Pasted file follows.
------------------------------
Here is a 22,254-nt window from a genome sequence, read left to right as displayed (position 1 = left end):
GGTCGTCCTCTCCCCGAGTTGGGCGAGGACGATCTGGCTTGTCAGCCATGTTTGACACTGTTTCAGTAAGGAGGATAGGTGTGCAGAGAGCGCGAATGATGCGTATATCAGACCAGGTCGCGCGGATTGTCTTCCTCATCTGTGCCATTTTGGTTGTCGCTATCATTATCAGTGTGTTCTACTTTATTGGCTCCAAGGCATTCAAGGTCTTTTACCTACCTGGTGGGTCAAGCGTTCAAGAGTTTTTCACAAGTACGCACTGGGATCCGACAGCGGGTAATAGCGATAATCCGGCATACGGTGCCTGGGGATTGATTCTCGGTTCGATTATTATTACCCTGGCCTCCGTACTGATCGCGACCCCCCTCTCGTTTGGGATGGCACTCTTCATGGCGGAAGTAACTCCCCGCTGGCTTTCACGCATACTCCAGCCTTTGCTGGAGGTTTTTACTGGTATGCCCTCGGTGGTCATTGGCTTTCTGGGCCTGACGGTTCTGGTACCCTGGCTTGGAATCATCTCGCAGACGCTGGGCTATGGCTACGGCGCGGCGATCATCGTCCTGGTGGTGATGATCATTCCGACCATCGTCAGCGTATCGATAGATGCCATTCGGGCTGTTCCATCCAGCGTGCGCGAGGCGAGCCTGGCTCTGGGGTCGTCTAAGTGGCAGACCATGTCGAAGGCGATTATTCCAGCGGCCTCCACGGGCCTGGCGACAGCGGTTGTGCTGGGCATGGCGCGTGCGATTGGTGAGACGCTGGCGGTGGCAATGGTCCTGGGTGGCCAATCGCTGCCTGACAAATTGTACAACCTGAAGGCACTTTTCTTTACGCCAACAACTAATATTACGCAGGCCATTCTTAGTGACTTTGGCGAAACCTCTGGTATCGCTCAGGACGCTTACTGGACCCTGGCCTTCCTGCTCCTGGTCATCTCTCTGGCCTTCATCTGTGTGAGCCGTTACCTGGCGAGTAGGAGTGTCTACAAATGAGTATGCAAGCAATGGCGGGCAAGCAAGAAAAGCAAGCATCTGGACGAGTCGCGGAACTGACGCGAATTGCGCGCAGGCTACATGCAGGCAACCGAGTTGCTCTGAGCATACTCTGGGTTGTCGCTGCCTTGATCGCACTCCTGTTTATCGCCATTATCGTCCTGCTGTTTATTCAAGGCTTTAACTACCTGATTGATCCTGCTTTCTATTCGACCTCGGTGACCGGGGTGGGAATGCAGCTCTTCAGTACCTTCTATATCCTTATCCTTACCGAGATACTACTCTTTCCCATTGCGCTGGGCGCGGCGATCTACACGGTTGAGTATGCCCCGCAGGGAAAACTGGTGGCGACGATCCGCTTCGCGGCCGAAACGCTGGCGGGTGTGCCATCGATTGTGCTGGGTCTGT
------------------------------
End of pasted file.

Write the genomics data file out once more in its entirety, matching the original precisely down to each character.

Here is a 22,254-nt window from a genome sequence, read left to right as displayed (position 1 = left end):
GGTCGTCCTCTCCCCGAGTTGGGCGAGGACGATCTGGCTTGTCAGCCATGTTTGACACTGTTTCAGTAAGGAGGATAGGTGTGCAGAGAGCGCGAATGATGCGTATATCAGACCAGGTCGCGCGGATTGTCTTCCTCATCTGTGCCATTTTGGTTGTCGCTATCATTATCAGTGTGTTCTACTTTATTGGCTCCAAGGCATTCAAGGTCTTTTACCTACCTGGTGGGTCAAGCGTTCAAGAGTTTTTCACAAGTACGCACTGGGATCCGACAGCGGGTAATAGCGATAATCCGGCATACGGTGCCTGGGGATTGATTCTCGGTTCGATTATTATTACCCTGGCCTCCGTACTGATCGCGACCCCCCTCTCGTTTGGGATGGCACTCTTCATGGCGGAAGTAACTCCCCGCTGGCTTTCACGCATACTCCAGCCTTTGCTGGAGGTTTTTACTGGTATGCCCTCGGTGGTCATTGGCTTTCTGGGCCTGACGGTTCTGGTACCCTGGCTTGGAATCATCTCGCAGACGCTGGGCTATGGCTACGGCGCGGCGATCATCGTCCTGGTGGTGATGATCATTCCGACCATCGTCAGCGTATCGATAGATGCCATTCGGGCTGTTCCATCCAGCGTGCGCGAGGCGAGCCTGGCTCTGGGGTCGTCTAAGTGGCAGACCATGTCGAAGGCGATTATTCCAGCGGCCTCCACGGGCCTGGCGACAGCGGTTGTGCTGGGCATGGCGCGTGCGATTGGTGAGACGCTGGCGGTGGCAATGGTCCTGGGTGGCCAATCGCTGCCTGACAAATTGTACAACCTGAAGGCACTTTTCTTTACGCCAACAACTAATATTACGCAGGCCATTCTTAGTGACTTTGGCGAAACCTCTGGTATCGCTCAGGACGCTTACTGGACCCTGGCCTTCCTGCTCCTGGTCATCTCTCTGGCCTTCATCTGTGTGAGCCGTTACCTGGCGAGTAGGAGTGTCTACAAATGAGTATGCAAGCAATGGCGGGCAAGCAAGAAAAGCAAGCATCTGGACGAGTCGCGGAACTGACGCGAATTGCGCGCAGGCTACATGCAGGCAACCGAGTTGCTCTGAGCATACTCTGGGTTGTCGCTGCCTTGATCGCACTCCTGTTTATCGCCATTATCGTCCTGCTGTTTATTCAAGGCTTTAACTACCTGATTGATCCTGCTTTCTATTCGACCTCGGTGACCGGGGTGGGAATGCAGCTCTTCAGTACCTTCTATATCCTTATCCTTACCGAGATACTACTCTTTCCCATTGCGCTGGGCGCGGCGATCTACACGGTTGAGTATGCCCCGCAGGGAAAACTGGTGGCGACGATCCGCTTCGCGGCCGAAACGCTGGCGGGTGTGCCATCGATTGTGCTGGGTCTGT